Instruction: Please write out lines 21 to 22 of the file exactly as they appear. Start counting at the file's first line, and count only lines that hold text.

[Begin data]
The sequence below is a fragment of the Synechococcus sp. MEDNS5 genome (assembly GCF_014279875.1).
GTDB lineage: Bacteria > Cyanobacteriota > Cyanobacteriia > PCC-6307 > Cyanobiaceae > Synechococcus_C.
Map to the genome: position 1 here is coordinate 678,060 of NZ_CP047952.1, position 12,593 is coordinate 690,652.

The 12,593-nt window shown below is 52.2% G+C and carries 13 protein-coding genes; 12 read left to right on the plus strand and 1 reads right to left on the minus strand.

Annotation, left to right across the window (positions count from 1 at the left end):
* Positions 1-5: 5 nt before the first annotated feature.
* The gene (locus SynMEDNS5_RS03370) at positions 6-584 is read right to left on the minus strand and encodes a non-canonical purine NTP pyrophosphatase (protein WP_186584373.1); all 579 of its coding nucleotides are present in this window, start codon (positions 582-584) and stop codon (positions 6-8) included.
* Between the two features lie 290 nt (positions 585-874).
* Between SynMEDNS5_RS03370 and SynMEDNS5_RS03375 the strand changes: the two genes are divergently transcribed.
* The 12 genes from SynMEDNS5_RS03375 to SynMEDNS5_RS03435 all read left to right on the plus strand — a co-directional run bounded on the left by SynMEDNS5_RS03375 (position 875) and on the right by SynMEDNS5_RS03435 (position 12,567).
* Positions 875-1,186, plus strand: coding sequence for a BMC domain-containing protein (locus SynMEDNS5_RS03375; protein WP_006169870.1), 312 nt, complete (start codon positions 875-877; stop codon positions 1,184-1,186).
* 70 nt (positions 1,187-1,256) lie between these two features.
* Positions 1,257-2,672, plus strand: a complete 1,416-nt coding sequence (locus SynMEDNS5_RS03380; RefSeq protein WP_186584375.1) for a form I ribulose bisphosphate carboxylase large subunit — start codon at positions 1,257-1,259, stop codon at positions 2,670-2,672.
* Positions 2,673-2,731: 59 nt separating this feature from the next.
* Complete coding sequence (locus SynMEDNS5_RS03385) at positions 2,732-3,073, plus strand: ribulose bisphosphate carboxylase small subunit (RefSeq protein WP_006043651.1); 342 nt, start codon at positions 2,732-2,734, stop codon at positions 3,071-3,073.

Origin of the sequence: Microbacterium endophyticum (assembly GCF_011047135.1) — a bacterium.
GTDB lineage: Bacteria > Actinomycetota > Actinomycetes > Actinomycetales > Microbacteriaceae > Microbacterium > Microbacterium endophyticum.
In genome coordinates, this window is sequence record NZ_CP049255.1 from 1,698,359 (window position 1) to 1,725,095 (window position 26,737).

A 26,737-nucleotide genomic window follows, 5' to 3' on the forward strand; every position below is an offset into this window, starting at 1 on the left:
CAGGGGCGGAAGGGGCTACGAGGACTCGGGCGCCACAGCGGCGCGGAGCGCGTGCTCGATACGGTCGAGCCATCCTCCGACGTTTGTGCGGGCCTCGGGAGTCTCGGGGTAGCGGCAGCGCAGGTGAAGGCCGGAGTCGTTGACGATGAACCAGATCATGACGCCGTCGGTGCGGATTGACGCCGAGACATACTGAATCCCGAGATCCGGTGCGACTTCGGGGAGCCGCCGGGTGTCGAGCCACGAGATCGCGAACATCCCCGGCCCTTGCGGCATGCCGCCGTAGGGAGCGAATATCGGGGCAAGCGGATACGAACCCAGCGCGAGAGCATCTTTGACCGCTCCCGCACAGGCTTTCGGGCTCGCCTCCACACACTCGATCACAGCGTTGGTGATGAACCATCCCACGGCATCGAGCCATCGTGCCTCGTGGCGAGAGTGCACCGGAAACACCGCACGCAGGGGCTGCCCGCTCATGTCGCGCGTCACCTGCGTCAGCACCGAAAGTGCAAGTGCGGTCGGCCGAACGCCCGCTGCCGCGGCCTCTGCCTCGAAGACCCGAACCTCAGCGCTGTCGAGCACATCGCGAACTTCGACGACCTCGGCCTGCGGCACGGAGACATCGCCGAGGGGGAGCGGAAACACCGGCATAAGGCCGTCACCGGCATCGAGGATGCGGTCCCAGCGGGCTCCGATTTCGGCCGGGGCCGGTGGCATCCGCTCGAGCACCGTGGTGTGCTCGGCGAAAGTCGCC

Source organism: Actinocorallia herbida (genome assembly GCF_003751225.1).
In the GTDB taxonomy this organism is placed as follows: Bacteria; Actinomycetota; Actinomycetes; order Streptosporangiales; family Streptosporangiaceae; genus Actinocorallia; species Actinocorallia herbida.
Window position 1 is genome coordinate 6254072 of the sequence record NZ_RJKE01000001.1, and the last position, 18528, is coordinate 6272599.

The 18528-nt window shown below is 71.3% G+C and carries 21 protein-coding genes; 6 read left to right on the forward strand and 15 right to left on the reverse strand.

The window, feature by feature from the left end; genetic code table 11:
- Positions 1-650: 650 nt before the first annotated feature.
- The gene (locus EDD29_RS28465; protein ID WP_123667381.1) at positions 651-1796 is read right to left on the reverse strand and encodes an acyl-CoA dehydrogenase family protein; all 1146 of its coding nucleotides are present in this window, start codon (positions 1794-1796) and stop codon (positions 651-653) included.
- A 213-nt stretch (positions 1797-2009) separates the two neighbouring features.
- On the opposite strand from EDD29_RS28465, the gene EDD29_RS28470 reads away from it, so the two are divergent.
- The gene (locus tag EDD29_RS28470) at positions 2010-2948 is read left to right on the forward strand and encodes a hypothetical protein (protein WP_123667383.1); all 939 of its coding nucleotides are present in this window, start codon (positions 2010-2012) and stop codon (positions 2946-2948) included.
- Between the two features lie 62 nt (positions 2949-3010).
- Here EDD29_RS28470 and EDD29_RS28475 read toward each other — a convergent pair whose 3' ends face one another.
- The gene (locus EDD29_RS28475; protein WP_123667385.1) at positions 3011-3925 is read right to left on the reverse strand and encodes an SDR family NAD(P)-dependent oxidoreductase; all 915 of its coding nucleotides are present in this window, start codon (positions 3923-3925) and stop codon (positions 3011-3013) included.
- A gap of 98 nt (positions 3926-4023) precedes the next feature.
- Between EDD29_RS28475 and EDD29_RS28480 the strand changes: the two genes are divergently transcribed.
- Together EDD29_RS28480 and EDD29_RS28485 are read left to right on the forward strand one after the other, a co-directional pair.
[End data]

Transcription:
Source organism: Actinocorallia herbida (genome assembly GCF_003751225.1).
In the GTDB taxonomy this organism is placed as follows: Bacteria; Actinomycetota; Actinomycetes; order Streptosporangiales; family Streptosporangiaceae; genus Actinocorallia; species Actinocorallia herbida.